Donald Trump’s Upcoming Legal Case Could Be About To Get Worse


Donald Trump’s former chief financial officer could provide vital evidence in Trump’s upcoming Stormy Daniels trial, a senior attorney has said.

Bryan M. Sullivan, Hunter Biden’s attorney and a founding partner at Los Angeles-based Early Sullivan Wright Gizer & McRae, told Newsweek that Allen Weisselberg could be the perfect person to “join the dots” in the criminal case against Trump for alleged hush money payments to adult movie star, Daniels.

The New York Times reported on February 1 that Weisselberg is willing to cooperate with authorities and admit that he lied in Trump’s recent New York fraud trial.

“Cooperation likely will be part of the plea but since the fraud trial has concluded, it would have to be in connection with some other case–most likely cooperation in the criminal case relating to alleged payoffs to Stormy Daniels,” Sullivan said.

Newsweek sought email comment from attorneys representing Trump and Weisselberg on Sunday.

Sullivan said that the Daniel criminal trial “is the only case pending in New York and Weisselberg may be able to connect the dots on the money that was used for the alleged payoff.”

Donald Trump and his lawyer Christopher Kiseon January 11, 2024, in New York City. The New York Times claimed on February 1 that Trump’s former chief financial officer is willing to admit he lied…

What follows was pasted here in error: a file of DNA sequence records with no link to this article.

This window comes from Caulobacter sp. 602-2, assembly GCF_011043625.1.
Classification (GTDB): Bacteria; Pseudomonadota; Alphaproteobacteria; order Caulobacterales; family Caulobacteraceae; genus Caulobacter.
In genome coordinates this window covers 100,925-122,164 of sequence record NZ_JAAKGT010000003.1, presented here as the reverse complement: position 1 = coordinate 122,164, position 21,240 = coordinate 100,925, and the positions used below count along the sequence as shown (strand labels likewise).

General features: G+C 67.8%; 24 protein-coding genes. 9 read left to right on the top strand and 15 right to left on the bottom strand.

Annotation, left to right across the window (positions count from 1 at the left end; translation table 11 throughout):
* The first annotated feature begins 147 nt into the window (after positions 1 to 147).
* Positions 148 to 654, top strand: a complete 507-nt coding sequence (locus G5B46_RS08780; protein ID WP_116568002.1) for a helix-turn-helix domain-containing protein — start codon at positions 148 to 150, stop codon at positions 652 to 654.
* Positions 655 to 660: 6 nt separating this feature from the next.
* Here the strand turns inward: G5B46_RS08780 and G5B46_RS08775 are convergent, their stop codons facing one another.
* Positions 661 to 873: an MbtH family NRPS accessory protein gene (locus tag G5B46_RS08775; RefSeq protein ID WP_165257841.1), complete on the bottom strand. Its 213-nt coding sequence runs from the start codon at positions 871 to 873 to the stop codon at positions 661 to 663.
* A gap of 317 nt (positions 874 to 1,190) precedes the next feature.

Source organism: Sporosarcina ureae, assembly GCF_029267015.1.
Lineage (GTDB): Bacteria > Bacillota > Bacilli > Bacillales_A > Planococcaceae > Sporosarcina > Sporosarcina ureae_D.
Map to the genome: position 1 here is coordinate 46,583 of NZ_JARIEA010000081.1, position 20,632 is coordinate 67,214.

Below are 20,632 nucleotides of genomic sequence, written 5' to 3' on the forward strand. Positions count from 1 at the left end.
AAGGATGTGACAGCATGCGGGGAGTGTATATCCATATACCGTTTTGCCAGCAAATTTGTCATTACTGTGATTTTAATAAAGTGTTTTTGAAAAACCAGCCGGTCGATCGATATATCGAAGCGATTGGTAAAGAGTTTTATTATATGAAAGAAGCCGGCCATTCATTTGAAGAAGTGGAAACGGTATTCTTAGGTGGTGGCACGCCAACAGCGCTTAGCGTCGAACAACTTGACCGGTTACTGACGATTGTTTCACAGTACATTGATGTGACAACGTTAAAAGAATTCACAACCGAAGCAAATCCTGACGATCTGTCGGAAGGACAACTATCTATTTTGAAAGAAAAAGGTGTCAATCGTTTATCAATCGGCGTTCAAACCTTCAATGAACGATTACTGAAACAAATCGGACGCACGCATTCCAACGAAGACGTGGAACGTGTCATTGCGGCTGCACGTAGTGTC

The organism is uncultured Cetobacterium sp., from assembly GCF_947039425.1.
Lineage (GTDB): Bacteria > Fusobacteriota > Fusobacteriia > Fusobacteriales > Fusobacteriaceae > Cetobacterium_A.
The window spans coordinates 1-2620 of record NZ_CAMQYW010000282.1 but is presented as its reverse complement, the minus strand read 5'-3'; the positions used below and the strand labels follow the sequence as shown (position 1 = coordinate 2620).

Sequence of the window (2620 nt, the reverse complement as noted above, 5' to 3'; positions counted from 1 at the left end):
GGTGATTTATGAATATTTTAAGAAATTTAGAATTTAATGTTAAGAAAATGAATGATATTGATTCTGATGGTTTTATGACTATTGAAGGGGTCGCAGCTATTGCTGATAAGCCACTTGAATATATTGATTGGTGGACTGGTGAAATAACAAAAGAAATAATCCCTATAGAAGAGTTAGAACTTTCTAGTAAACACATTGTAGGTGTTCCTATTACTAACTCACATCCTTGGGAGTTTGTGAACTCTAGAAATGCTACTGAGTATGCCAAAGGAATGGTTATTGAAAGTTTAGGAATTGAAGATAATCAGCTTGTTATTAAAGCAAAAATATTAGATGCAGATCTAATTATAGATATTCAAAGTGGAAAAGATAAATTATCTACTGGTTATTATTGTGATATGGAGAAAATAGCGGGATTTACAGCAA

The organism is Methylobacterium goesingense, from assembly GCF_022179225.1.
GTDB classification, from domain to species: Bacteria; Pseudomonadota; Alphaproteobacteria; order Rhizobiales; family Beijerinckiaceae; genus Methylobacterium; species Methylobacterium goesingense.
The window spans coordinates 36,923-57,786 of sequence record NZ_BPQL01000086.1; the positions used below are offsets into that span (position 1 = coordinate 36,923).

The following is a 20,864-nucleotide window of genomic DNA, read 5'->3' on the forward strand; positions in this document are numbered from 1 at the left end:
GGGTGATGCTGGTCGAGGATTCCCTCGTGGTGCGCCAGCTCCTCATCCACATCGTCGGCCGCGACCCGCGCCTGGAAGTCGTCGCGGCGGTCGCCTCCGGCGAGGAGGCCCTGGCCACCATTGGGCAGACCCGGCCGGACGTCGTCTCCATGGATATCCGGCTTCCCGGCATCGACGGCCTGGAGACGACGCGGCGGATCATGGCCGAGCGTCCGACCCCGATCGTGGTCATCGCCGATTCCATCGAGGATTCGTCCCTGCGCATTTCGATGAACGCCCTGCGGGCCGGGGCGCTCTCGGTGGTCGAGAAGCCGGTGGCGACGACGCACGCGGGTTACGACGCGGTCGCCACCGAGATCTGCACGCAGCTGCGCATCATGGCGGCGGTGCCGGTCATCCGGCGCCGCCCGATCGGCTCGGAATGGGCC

Shannon Stapleton/Getty Images

Sullivan believes that Weisselberg may provide vital evidence about the payment to Daniels without being called as a witness.

“Even though he is not expected to be a witness in the Daniels case, he may end up being one if his cooperation provides relevant evidence,” he said.

He was referring to allegations that the former president agreed to a scheme to falsify documents while reimbursing his former lawyer Michael Cohen via a series of checks for a “hush money” payments made to Daniels in 2016.

Trump has pleaded not guilty to 34 felony charges relating to the case and has repeatedly said it is part of a political witch hunt aimed at derailing his bid for the White House. Daniels said in January that she is “set to testify” in the trial, which will begin in New York on March 25. Whether Trump will choose to attend the trial is unknown at this stage.

The payments case is now scheduled to be the next trial for Trump following the cancellation of the March 4 start date for the federal interference trial due to take place in Washington D.C.

It is also the first criminal case filed against Trump, with Manhattan District Attorney Alvin Bragg bringing felony charges against the former president in March 2023.

Separately, New York Attorney General Letitia James filed a lawsuit against Trump for inflating the value of his assets to get more favorable loans. James is asking for $370 million and for Trump to be permanently barred from doing business in New York. Trump has maintained his innocence and claimed the case is politically motivated as he is the GOP frontrunner in the 2024 presidential race.

After Judge Arthur Engoron determined that Trump was liable for fraud, a months-long damages trial ensued late last year. The trial ended in early January with Engoron saying that he would try to have his ruling by January 31. However, a New York court spokesperson said on Thursday that a verdict will not be reached until early to mid-February, adding that the new deadline is “subject to modifications.”